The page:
Blue Tape Inspections

You’re so close to the finish line…don’t stop now!

Just like with new construction, when you’re renovating a house, you need to do a final walk through. Regardless of the size of the project–whether you only needed fresh paint and new appliances or whether it was a complete overhaul–you need to throw your fine-toothed comb in there and pick out all the nicks, splits, and smudges before paying your contractor’s final bill.

Even the best contractors miss things. A final walk through is part of the job. But if you don’t know what to look for, you can end up missing the same things they missed, you run the risk of the potential home buyers pointing it out (or their inspector), and can spend more money when you thought the job was done.

There still may be things you didn’t notice–a bathroom vent dead-ending in the attic instead of going through the roof, for instance–but you can arm yourself for success with a quality walk. To avoid frustration and wasted time and money, review the items you’re looking for before you go in with a roll of blue tape.

First, let’s talk about your tool kit: 

Bring a level, measuring tape, notepad/pen, these checklists, a flashlight, mirror, and your camera phone or a camera to take pictures of problem areas (even if you take notes, you should have a visual on anything larger than a golf ball).

Before you start, keep these tips in mind:

Take your time. Schedule more than enough time for this processes. A quick 30 minutes isn’t going to cut it. If you don’t want your contractors short cutting you, don’t shortcut yourself.

Assure that work is complete before the final paycheck is issued. They want to get paid, so this not only it protects you for the resale value of the home, it motivates them to complete the job.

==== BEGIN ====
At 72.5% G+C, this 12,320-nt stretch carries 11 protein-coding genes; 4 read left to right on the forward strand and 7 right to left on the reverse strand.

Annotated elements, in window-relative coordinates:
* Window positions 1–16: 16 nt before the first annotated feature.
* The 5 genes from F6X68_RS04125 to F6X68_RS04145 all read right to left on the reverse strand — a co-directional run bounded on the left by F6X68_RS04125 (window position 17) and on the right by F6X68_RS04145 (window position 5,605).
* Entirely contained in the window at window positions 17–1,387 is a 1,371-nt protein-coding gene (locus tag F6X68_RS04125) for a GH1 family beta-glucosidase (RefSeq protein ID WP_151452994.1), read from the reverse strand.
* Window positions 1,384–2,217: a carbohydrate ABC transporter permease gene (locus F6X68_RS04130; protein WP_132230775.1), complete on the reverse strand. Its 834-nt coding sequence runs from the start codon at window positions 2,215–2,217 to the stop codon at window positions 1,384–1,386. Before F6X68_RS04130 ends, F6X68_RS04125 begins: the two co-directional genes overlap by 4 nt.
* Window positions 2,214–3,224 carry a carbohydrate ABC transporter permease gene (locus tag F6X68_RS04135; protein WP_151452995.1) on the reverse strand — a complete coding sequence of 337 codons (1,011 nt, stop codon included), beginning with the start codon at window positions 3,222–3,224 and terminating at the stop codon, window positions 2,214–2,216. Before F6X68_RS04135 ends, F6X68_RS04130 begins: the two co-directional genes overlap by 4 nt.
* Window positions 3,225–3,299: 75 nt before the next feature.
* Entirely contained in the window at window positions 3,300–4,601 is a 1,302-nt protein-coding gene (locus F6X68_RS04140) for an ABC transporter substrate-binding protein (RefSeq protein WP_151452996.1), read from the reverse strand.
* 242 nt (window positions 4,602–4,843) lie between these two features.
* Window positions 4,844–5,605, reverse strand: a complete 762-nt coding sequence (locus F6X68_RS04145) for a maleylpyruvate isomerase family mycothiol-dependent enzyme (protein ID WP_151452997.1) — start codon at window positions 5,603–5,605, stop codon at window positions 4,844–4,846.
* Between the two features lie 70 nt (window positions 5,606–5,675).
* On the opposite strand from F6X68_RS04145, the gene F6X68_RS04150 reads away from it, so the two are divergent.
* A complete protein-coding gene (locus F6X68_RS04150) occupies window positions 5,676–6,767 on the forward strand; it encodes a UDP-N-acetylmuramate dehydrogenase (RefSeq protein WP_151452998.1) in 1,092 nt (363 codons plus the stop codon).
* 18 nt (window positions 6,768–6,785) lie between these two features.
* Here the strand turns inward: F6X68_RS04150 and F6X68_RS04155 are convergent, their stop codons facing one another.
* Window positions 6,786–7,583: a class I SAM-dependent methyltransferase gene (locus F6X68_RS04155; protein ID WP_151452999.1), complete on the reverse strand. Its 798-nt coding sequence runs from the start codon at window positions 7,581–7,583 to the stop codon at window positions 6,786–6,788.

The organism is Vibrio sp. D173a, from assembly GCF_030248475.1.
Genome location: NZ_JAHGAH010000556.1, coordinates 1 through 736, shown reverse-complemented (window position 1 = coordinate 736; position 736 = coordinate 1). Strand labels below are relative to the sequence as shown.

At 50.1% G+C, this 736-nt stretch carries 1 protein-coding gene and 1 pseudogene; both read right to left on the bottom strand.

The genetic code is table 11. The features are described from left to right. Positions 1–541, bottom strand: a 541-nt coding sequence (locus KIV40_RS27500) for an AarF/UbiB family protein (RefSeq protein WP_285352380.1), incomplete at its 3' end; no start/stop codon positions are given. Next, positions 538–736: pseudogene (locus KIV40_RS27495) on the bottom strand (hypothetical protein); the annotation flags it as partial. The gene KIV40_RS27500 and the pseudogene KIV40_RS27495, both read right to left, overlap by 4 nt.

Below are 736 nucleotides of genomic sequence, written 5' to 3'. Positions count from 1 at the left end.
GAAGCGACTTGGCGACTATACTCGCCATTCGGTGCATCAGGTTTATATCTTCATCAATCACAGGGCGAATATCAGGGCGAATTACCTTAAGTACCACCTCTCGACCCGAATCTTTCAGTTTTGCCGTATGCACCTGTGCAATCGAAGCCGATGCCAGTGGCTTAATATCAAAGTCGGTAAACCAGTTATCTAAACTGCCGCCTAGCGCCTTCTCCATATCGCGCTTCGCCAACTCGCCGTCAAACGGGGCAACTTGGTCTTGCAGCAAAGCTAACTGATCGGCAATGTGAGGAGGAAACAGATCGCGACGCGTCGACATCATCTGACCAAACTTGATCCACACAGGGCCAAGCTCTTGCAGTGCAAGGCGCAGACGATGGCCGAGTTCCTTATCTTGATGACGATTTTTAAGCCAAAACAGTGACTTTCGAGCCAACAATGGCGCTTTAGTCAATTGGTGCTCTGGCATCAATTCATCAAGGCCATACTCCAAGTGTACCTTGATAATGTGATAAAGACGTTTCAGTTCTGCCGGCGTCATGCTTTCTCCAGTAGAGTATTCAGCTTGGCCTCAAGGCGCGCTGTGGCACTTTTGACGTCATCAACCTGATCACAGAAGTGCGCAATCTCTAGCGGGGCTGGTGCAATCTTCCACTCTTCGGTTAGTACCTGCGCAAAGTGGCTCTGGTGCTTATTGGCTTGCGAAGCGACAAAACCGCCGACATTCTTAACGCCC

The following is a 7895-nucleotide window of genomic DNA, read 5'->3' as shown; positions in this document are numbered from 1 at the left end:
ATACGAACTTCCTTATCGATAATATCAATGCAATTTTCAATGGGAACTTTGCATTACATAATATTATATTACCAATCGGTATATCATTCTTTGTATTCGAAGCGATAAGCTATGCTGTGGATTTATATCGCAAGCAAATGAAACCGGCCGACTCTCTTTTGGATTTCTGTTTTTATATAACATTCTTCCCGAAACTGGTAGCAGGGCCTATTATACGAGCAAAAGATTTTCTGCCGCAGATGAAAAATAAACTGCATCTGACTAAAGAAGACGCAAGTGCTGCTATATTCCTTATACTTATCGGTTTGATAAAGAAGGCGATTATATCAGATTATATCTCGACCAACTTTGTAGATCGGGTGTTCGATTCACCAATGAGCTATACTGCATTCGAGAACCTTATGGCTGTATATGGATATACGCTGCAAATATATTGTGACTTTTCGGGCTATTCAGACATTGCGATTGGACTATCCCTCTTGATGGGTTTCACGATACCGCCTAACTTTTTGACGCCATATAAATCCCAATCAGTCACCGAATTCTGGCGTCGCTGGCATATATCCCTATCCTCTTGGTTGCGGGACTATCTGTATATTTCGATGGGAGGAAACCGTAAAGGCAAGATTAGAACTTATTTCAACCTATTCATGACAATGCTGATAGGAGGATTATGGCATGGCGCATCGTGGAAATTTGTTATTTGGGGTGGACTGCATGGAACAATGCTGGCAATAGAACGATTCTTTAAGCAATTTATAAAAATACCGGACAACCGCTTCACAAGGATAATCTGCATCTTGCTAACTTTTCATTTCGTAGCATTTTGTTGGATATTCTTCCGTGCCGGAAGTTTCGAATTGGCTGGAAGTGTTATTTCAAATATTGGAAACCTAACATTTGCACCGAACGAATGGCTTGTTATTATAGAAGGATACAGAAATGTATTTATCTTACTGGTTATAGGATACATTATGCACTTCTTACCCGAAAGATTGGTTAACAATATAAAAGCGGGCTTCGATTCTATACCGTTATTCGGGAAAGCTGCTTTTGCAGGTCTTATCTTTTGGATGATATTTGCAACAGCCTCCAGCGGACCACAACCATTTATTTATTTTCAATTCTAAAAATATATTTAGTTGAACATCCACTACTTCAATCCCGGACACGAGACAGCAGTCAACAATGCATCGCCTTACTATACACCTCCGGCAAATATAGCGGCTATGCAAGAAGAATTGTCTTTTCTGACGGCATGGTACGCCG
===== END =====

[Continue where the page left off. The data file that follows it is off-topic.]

Stand your ground. If you’ve hired a trusted contractor who’s done their job on time and budget without unnecessary complications or stress (of what THEY can manage), then you should be able to trust their professional opinion at this point. But, don’t let them pressure you into disregarding something that you know needs to be handled. If you have a laundry list of outstanding issues, they should be gracious and eager to fix them. Again, this is a standard practice for them, too. They know it’s part of the job.

Double check it after they’ve gone back in for completion. Keep your notes, pull up photographs, and make sure you have all your questions answered on the spot.



  • Walk the perimeter of the house to check for cosmetic deficiencies.
  • Check all exterior doors, insuring frames are secured and painted on all angles
  • Walk in and out of each door, looking at the home from every angle to assure everything is painted or stained uniformly and on all sides.
  • Check all windows, insuring frames are secured and painted on all angles
  • Assure the steps, sidewalks, and driveway are free of debris
  • Check that patios, decks, and balconies are accessible, safe, painted, free of lose nails or screws, and free of debris
  • Check window wells on egress windows, assuring they are free of debris, and if covered, that the cover can be removed in the event of an emergency.